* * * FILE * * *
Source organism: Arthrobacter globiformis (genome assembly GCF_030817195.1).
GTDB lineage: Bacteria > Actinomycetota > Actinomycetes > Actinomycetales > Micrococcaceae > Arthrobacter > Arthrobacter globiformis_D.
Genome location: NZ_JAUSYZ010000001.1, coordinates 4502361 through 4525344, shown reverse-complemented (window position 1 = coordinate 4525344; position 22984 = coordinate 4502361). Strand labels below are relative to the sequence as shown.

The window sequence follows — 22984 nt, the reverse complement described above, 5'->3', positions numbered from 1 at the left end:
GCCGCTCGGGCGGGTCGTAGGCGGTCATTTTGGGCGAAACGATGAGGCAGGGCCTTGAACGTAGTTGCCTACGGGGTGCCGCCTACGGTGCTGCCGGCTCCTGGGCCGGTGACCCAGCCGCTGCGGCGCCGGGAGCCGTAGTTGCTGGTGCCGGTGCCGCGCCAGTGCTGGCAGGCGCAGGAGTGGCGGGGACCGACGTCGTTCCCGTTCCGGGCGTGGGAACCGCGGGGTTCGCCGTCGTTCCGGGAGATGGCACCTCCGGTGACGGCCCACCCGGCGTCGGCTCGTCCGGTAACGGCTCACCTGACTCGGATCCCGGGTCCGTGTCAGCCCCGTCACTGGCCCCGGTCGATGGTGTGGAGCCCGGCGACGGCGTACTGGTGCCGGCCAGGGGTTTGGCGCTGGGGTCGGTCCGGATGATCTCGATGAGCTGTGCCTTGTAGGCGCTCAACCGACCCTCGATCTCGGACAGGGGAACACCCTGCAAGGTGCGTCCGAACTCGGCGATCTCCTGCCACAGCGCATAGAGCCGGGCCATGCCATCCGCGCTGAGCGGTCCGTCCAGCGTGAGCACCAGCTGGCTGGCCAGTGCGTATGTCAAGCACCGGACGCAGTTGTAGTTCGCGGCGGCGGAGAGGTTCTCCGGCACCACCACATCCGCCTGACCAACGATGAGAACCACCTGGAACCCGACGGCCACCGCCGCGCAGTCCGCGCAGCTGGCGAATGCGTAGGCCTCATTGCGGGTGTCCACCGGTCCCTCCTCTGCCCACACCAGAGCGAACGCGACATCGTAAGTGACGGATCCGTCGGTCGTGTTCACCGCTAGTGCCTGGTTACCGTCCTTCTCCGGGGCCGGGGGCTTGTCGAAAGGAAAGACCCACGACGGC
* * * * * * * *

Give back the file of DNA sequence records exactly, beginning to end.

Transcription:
Source organism: Arthrobacter globiformis (genome assembly GCF_030817195.1).
GTDB lineage: Bacteria > Actinomycetota > Actinomycetes > Actinomycetales > Micrococcaceae > Arthrobacter > Arthrobacter globiformis_D.
Genome location: NZ_JAUSYZ010000001.1, coordinates 4502361 through 4525344, shown reverse-complemented (window position 1 = coordinate 4525344; position 22984 = coordinate 4502361). Strand labels below are relative to the sequence as shown.

The window sequence follows — 22984 nt, the reverse complement described above, 5'->3', positions numbered from 1 at the left end:
GCCGCTCGGGCGGGTCGTAGGCGGTCATTTTGGGCGAAACGATGAGGCAGGGCCTTGAACGTAGTTGCCTACGGGGTGCCGCCTACGGTGCTGCCGGCTCCTGGGCCGGTGACCCAGCCGCTGCGGCGCCGGGAGCCGTAGTTGCTGGTGCCGGTGCCGCGCCAGTGCTGGCAGGCGCAGGAGTGGCGGGGACCGACGTCGTTCCCGTTCCGGGCGTGGGAACCGCGGGGTTCGCCGTCGTTCCGGGAGATGGCACCTCCGGTGACGGCCCACCCGGCGTCGGCTCGTCCGGTAACGGCTCACCTGACTCGGATCCCGGGTCCGTGTCAGCCCCGTCACTGGCCCCGGTCGATGGTGTGGAGCCCGGCGACGGCGTACTGGTGCCGGCCAGGGGTTTGGCGCTGGGGTCGGTCCGGATGATCTCGATGAGCTGTGCCTTGTAGGCGCTCAACCGACCCTCGATCTCGGACAGGGGAACACCCTGCAAGGTGCGTCCGAACTCGGCGATCTCCTGCCACAGCGCATAGAGCCGGGCCATGCCATCCGCGCTGAGCGGTCCGTCCAGCGTGAGCACCAGCTGGCTGGCCAGTGCGTATGTCAAGCACCGGACGCAGTTGTAGTTCGCGGCGGCGGAGAGGTTCTCCGGCACCACCACATCCGCCTGACCAACGATGAGAACCACCTGGAACCCGACGGCCACCGCCGCGCAGTCCGCGCAGCTGGCGAATGCGTAGGCCTCATTGCGGGTGTCCACCGGTCCCTCCTCTGCCCACACCAGAGCGAACGCGACATCGTAAGTGACGGATCCGTCGGTCGTGTTCACCGCTAGTGCCTGGTTACCGTCCTTCTCCGGGGCCGGGGGCTTGTCGAAAGGAAAGACCCACGACGGC